Both crew members were blue-uniformed seniors. The conductor was cordial and polite towards the passengers, but there was nothing much to say beyond this, as he was just any typical polite and dutiful conductor. He tried to help a passenger, who was trying to recline his seat, and he closed a window of the rear seat when it started raining.
The driver was the star of the show today. Well, the 8-year-old 160 HP engine still is peppy, and the gears were responsive too. The crew equated both in the right proportions, and his output was an optimal thrust, not too high or not too low (sometimes slightly on the higher note when needed) and well-timed gearshifts (a few were harsh at times). He governed the speed of the vehicle according to the stretch. Until Koliyanur X road, the fleet peaked 65-70 kmph, while also wary of the countless potholes and ‘off-road tracks’. The crew handled both judiciously for most of the ride in this segment but braked harshly once when he was behind a lorry which braked all of a sudden.
The road was partly laid after Koliyanur X road, which made the ride a tad more pleasant after feeling all the while like a co-passenger inside an ATV in the Baja events. Here, the crew peaked a maximum of 70-80 kmph. In this case, there was no harsh braking, and he was judicious.
Upon touching NH-45, passengers automatically heave a sigh of relief, as their ‘despair and dark days’ with the roadways on Koliyanur X road – Anaikarai are over officially. Shortly, the fleet pulled over at Hotel Vels for a tea break. It lasted for sharply 15 minutes, the typical and maximum duration for any TNSTC. The motel has nothing much by itself to review. The restroom was free, as per directions, but it was not very hygienic. I just bought a cool drink as I felt like having one. A passenger, who boarded at Koliyanur X road, was searching for his bag, and was near my seats. It was natural to be alarmed, and the guy did have all in peril for a while. But at last, just as the driver boarded, he found his bag ‘miraculously’ in the extreme front right row – window seat.
As the ride resumed, the crew started pacing up slightly higher peak speeds of 75-85 kmph, and 85 kmph was the maximum speed that the fleet peaked throughout the ride. The handling was judicious throughout, and the driving was focused as well, without any distractions. Of course, there were a couple of harsh brakes throughout the ride, but they didn’t matter much, as they would be usual for any veteran. Honking also deserves an applause, as it was very minimal and used only upon need. I dozed off for a wee 20-25 min, as the driving comfort was very good and the seat comfort welcomed me to a short nap too. The fleet kept dropping passengers all along the route, viz., Melmaruvathur, Chengalpet toll, Singaperumankoil, SRM, Guduvancherry, Vandalur and Perungalathur. The conductor dutifully reminded the passengers all along the stages.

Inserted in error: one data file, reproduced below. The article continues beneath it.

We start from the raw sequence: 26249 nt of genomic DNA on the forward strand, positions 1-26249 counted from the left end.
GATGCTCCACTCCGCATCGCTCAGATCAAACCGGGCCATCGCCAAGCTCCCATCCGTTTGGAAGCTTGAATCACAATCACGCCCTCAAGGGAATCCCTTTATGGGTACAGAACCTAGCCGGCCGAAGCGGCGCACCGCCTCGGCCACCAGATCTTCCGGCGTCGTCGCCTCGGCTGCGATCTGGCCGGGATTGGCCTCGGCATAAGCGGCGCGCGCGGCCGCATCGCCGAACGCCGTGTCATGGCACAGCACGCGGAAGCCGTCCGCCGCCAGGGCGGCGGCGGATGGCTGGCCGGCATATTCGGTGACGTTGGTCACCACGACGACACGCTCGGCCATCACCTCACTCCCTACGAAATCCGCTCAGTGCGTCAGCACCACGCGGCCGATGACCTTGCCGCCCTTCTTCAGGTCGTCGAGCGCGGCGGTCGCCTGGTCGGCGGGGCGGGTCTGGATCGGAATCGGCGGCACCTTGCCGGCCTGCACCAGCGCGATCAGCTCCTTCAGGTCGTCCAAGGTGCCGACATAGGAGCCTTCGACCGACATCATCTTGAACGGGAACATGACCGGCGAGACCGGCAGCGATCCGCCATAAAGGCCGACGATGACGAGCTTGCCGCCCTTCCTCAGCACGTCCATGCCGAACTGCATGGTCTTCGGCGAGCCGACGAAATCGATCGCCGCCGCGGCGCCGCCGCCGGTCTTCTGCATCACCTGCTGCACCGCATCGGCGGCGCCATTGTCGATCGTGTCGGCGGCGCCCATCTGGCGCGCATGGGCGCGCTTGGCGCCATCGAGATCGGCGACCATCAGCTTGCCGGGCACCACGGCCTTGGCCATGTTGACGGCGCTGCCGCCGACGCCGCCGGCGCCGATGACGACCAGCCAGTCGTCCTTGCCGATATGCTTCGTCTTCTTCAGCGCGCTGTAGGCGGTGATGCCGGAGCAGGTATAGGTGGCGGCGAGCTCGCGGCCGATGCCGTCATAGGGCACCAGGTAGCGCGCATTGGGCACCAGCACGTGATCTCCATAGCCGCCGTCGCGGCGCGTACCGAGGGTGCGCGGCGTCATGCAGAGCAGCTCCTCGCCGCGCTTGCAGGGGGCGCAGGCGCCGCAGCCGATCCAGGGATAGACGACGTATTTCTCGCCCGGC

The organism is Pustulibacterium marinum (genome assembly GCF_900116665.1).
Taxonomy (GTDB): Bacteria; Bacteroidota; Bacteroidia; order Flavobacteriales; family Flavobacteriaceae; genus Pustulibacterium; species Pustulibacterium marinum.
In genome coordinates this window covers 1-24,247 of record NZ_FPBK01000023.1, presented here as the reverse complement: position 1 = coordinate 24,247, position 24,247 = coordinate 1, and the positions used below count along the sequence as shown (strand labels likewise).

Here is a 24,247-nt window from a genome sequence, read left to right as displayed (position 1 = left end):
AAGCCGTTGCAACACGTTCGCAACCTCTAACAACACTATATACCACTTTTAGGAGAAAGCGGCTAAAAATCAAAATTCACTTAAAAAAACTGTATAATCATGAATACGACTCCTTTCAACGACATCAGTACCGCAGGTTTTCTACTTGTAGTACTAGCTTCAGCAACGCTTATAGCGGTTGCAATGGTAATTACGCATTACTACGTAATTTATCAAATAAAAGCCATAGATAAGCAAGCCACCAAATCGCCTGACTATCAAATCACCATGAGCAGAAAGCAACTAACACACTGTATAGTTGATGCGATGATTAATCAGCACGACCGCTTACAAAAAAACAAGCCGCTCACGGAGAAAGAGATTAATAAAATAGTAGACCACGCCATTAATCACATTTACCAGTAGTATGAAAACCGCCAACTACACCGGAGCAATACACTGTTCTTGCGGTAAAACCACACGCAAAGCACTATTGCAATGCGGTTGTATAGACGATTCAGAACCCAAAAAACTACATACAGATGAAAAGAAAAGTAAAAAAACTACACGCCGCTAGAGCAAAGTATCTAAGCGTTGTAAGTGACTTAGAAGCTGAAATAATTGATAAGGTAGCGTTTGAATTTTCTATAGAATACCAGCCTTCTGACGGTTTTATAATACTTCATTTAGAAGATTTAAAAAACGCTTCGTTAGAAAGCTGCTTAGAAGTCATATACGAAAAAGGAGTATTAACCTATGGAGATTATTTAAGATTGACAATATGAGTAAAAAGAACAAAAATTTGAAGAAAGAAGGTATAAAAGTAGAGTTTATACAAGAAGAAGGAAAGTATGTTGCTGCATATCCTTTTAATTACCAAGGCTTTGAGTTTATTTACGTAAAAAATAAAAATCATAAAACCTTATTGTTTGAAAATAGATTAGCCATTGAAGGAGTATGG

After Perungalathur, the ride slowed down and the crew mostly peaked 60-65 kmph, due to rains and lesser visibility. Towards the end, he slightly accelerated the fleet to 70-80 kmph, only to slow down in a short while. And yeah, that marked the end of the ride as I decided to alight at Porur toll gate, to board a 104 of MTC (as I would have mentioned an umpteen number of times about its benefits for me personally).
The ride ended with mixed thoughts, that sum up the conclusion of the review:
- The rework was good outside but disappointing inside.
- The maintenance was not bad but cleanliness could be better.
- The suspension was a disappointment.
- The crew were polite, but nothing special beyond that could be said for the conductor.
- The driving comfort and speed were great, with of course a few miss-a-hit moments, but they were quite negligible.
- The seat comfort was good, but if the pushbacks and armrests were mended to, it’d have been something.
On the whole, this was another satisfying and quite optimal ride with a CRC (Erstwhile name of TNSTC Kumbakonam – Kumbakonam (and now Nagapattinam also) regions) SD after a long gap, and usually, CRC SDs have their own reputation along Neyveli Arch Gate – Chennai. In terms of the ride, this guy today lived upto the expectations and is a must-try (provided the rectifications necessary are done).
Note: All the CRC SDs go via Porur toll and not Tambaram to reach CMBT, hence commuters would be asked to plan accordingly.